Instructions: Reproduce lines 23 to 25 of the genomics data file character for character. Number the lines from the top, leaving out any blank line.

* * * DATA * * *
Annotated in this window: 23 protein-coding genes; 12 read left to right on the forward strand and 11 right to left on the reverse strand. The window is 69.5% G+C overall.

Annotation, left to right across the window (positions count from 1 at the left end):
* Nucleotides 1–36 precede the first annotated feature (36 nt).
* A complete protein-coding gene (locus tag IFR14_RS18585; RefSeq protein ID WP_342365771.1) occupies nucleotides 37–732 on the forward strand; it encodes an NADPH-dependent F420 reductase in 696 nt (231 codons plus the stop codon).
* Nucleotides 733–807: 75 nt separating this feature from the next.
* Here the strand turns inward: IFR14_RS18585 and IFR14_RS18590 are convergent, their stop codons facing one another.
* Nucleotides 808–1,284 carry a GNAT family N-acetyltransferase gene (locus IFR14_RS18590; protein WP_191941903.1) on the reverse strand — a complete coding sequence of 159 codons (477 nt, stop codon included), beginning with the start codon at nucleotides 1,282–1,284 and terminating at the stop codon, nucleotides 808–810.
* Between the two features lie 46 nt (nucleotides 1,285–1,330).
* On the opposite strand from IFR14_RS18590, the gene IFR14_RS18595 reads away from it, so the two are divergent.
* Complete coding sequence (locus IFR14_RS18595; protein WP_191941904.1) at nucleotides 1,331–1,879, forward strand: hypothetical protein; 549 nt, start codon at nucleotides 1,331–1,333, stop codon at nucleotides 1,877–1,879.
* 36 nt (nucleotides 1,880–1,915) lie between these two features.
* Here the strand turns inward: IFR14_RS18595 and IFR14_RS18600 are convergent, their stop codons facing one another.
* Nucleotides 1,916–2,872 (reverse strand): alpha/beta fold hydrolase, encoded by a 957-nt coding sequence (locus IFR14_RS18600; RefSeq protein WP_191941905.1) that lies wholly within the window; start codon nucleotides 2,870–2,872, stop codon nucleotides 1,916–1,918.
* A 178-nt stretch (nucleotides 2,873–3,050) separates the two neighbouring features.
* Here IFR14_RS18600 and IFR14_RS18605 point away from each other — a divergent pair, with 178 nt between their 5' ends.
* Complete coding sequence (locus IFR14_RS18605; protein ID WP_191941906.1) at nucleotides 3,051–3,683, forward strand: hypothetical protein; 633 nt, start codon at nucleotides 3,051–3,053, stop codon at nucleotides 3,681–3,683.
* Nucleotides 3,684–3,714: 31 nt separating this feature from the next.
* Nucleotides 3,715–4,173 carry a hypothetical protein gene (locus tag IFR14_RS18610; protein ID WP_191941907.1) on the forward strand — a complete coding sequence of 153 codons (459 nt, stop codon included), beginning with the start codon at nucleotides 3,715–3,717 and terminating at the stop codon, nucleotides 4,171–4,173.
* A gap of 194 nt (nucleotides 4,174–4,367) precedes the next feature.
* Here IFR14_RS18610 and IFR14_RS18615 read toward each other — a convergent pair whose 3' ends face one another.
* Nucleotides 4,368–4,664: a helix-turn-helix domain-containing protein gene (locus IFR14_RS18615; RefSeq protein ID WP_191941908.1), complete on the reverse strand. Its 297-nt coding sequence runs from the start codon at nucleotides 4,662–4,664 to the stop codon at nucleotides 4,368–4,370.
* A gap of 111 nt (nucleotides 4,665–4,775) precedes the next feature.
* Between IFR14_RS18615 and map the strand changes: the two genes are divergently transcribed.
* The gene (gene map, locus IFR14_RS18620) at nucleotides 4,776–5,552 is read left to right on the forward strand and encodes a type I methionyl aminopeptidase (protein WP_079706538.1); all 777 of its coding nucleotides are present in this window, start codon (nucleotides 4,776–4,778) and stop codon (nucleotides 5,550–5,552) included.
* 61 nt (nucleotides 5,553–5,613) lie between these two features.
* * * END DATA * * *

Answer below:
* Between IFR14_RS18615 and map the strand changes: the two genes are divergently transcribed.
* The gene (gene map, locus IFR14_RS18620) at nucleotides 4,776–5,552 is read left to right on the forward strand and encodes a type I methionyl aminopeptidase (protein WP_079706538.1); all 777 of its coding nucleotides are present in this window, start codon (nucleotides 4,776–4,778) and stop codon (nucleotides 5,550–5,552) included.
* 61 nt (nucleotides 5,553–5,613) lie between these two features.